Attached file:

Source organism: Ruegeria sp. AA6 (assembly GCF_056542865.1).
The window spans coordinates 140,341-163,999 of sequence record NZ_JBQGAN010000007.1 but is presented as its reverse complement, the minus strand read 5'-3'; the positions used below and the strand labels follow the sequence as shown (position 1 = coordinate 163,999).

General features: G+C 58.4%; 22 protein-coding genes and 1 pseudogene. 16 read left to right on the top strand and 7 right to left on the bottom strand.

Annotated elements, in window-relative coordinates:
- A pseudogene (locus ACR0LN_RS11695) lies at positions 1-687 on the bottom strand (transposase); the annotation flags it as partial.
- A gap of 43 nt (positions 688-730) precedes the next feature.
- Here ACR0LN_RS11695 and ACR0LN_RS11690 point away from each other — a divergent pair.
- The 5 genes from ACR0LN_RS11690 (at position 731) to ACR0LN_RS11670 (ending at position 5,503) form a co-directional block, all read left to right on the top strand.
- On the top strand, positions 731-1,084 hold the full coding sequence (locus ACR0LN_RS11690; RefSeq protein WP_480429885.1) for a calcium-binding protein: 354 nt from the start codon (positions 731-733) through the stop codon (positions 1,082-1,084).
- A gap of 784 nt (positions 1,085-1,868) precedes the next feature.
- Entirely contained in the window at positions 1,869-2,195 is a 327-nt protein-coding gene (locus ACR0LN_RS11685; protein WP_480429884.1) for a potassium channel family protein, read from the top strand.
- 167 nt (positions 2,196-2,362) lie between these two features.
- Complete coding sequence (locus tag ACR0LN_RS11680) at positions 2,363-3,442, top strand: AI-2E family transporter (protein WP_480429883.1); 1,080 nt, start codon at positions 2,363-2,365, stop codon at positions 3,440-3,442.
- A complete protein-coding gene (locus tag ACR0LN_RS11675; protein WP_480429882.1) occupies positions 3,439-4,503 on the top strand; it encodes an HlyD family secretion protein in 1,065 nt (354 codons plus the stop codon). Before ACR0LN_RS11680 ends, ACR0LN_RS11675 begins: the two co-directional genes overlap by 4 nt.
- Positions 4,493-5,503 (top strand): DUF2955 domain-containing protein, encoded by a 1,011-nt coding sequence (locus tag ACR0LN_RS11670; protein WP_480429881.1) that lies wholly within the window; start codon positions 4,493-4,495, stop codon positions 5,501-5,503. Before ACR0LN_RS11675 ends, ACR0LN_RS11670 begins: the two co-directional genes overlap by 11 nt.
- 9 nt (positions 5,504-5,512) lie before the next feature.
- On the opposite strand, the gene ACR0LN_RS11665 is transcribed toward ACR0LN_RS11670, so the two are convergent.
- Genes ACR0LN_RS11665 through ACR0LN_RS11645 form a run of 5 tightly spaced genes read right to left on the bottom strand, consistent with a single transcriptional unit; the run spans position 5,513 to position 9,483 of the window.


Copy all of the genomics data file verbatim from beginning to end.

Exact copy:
Source organism: Ruegeria sp. AA6 (assembly GCF_056542865.1).
The window spans coordinates 140,341-163,999 of sequence record NZ_JBQGAN010000007.1 but is presented as its reverse complement, the minus strand read 5'-3'; the positions used below and the strand labels follow the sequence as shown (position 1 = coordinate 163,999).

General features: G+C 58.4%; 22 protein-coding genes and 1 pseudogene. 16 read left to right on the top strand and 7 right to left on the bottom strand.

Annotated elements, in window-relative coordinates:
- A pseudogene (locus ACR0LN_RS11695) lies at positions 1-687 on the bottom strand (transposase); the annotation flags it as partial.
- A gap of 43 nt (positions 688-730) precedes the next feature.
- Here ACR0LN_RS11695 and ACR0LN_RS11690 point away from each other — a divergent pair.
- The 5 genes from ACR0LN_RS11690 (at position 731) to ACR0LN_RS11670 (ending at position 5,503) form a co-directional block, all read left to right on the top strand.
- On the top strand, positions 731-1,084 hold the full coding sequence (locus ACR0LN_RS11690; RefSeq protein WP_480429885.1) for a calcium-binding protein: 354 nt from the start codon (positions 731-733) through the stop codon (positions 1,082-1,084).
- A gap of 784 nt (positions 1,085-1,868) precedes the next feature.
- Entirely contained in the window at positions 1,869-2,195 is a 327-nt protein-coding gene (locus ACR0LN_RS11685; protein WP_480429884.1) for a potassium channel family protein, read from the top strand.
- 167 nt (positions 2,196-2,362) lie between these two features.
- Complete coding sequence (locus tag ACR0LN_RS11680) at positions 2,363-3,442, top strand: AI-2E family transporter (protein WP_480429883.1); 1,080 nt, start codon at positions 2,363-2,365, stop codon at positions 3,440-3,442.
- A complete protein-coding gene (locus tag ACR0LN_RS11675; protein WP_480429882.1) occupies positions 3,439-4,503 on the top strand; it encodes an HlyD family secretion protein in 1,065 nt (354 codons plus the stop codon). Before ACR0LN_RS11680 ends, ACR0LN_RS11675 begins: the two co-directional genes overlap by 4 nt.
- Positions 4,493-5,503 (top strand): DUF2955 domain-containing protein, encoded by a 1,011-nt coding sequence (locus tag ACR0LN_RS11670; protein WP_480429881.1) that lies wholly within the window; start codon positions 4,493-4,495, stop codon positions 5,501-5,503. Before ACR0LN_RS11675 ends, ACR0LN_RS11670 begins: the two co-directional genes overlap by 11 nt.
- 9 nt (positions 5,504-5,512) lie before the next feature.
- On the opposite strand, the gene ACR0LN_RS11665 is transcribed toward ACR0LN_RS11670, so the two are convergent.
- Genes ACR0LN_RS11665 through ACR0LN_RS11645 form a run of 5 tightly spaced genes read right to left on the bottom strand, consistent with a single transcriptional unit; the run spans position 5,513 to position 9,483 of the window.